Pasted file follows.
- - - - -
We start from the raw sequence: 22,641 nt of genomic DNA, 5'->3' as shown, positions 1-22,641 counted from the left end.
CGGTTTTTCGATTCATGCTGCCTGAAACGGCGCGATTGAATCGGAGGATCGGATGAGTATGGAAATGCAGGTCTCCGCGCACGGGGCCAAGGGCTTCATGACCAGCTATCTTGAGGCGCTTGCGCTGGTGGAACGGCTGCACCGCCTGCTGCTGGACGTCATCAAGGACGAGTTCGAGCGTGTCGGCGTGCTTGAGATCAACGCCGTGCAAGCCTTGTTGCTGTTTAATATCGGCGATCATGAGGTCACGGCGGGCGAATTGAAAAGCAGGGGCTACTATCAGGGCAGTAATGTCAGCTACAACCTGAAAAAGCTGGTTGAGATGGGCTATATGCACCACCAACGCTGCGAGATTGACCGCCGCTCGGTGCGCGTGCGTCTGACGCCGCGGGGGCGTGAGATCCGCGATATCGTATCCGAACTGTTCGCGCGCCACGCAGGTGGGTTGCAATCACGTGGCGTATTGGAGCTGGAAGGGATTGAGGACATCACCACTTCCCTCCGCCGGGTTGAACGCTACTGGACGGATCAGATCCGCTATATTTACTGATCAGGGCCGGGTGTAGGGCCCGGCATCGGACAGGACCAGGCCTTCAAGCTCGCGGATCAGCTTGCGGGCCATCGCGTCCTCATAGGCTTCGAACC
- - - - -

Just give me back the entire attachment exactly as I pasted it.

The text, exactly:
We start from the raw sequence: 22,641 nt of genomic DNA, 5'->3' as shown, positions 1-22,641 counted from the left end.
CGGTTTTTCGATTCATGCTGCCTGAAACGGCGCGATTGAATCGGAGGATCGGATGAGTATGGAAATGCAGGTCTCCGCGCACGGGGCCAAGGGCTTCATGACCAGCTATCTTGAGGCGCTTGCGCTGGTGGAACGGCTGCACCGCCTGCTGCTGGACGTCATCAAGGACGAGTTCGAGCGTGTCGGCGTGCTTGAGATCAACGCCGTGCAAGCCTTGTTGCTGTTTAATATCGGCGATCATGAGGTCACGGCGGGCGAATTGAAAAGCAGGGGCTACTATCAGGGCAGTAATGTCAGCTACAACCTGAAAAAGCTGGTTGAGATGGGCTATATGCACCACCAACGCTGCGAGATTGACCGCCGCTCGGTGCGCGTGCGTCTGACGCCGCGGGGGCGTGAGATCCGCGATATCGTATCCGAACTGTTCGCGCGCCACGCAGGTGGGTTGCAATCACGTGGCGTATTGGAGCTGGAAGGGATTGAGGACATCACCACTTCCCTCCGCCGGGTTGAACGCTACTGGACGGATCAGATCCGCTATATTTACTGATCAGGGCCGGGTGTAGGGCCCGGCATCGGACAGGACCAGGCCTTCAAGCTCGCGGATCAGCTTGCGGGCCATCGCGTCCTCATAGGCTTCGAACC